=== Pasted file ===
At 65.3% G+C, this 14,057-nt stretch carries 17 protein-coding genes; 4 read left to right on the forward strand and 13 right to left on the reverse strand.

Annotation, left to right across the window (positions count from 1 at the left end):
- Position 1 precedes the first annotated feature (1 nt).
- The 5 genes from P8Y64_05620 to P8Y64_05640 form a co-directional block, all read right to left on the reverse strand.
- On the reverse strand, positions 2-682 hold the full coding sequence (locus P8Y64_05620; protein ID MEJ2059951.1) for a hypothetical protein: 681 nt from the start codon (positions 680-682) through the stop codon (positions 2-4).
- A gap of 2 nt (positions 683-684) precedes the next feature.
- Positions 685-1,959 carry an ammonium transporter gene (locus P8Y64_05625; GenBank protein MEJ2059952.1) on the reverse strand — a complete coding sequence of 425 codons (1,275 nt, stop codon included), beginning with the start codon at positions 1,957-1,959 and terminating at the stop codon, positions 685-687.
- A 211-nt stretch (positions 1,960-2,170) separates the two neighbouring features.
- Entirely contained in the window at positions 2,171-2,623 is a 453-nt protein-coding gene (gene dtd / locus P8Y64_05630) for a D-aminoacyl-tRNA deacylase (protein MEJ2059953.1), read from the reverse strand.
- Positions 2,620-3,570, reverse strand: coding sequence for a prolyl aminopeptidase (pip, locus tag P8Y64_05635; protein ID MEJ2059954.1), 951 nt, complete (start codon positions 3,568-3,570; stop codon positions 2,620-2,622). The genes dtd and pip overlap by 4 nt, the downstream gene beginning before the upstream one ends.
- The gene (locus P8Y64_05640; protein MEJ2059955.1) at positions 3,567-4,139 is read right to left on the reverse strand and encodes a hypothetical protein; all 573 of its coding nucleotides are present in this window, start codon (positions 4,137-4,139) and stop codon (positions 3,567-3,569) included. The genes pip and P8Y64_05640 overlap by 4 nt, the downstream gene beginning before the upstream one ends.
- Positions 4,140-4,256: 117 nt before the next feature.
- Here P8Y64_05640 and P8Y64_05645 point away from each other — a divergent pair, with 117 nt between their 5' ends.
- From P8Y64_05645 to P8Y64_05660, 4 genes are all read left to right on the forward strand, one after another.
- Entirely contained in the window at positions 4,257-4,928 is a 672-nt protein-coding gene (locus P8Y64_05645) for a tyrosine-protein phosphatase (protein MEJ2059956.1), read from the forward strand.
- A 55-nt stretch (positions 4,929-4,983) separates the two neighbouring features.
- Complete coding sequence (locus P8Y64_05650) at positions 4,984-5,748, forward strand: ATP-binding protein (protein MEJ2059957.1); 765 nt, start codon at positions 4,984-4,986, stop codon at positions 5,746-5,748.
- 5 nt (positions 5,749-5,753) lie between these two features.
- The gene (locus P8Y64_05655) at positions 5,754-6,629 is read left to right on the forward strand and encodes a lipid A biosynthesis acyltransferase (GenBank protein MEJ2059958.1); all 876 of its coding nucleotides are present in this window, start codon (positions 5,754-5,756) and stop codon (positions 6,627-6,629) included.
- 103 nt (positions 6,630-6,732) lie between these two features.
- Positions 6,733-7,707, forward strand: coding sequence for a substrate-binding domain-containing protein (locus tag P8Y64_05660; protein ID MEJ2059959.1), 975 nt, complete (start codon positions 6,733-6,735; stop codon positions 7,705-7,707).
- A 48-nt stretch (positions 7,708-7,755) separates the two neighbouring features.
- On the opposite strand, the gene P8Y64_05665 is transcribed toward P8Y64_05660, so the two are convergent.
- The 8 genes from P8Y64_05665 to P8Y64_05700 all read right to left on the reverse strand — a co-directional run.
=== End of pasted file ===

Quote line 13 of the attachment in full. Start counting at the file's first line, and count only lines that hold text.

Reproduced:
- Here P8Y64_05640 and P8Y64_05645 point away from each other — a divergent pair, with 117 nt between their 5' ends.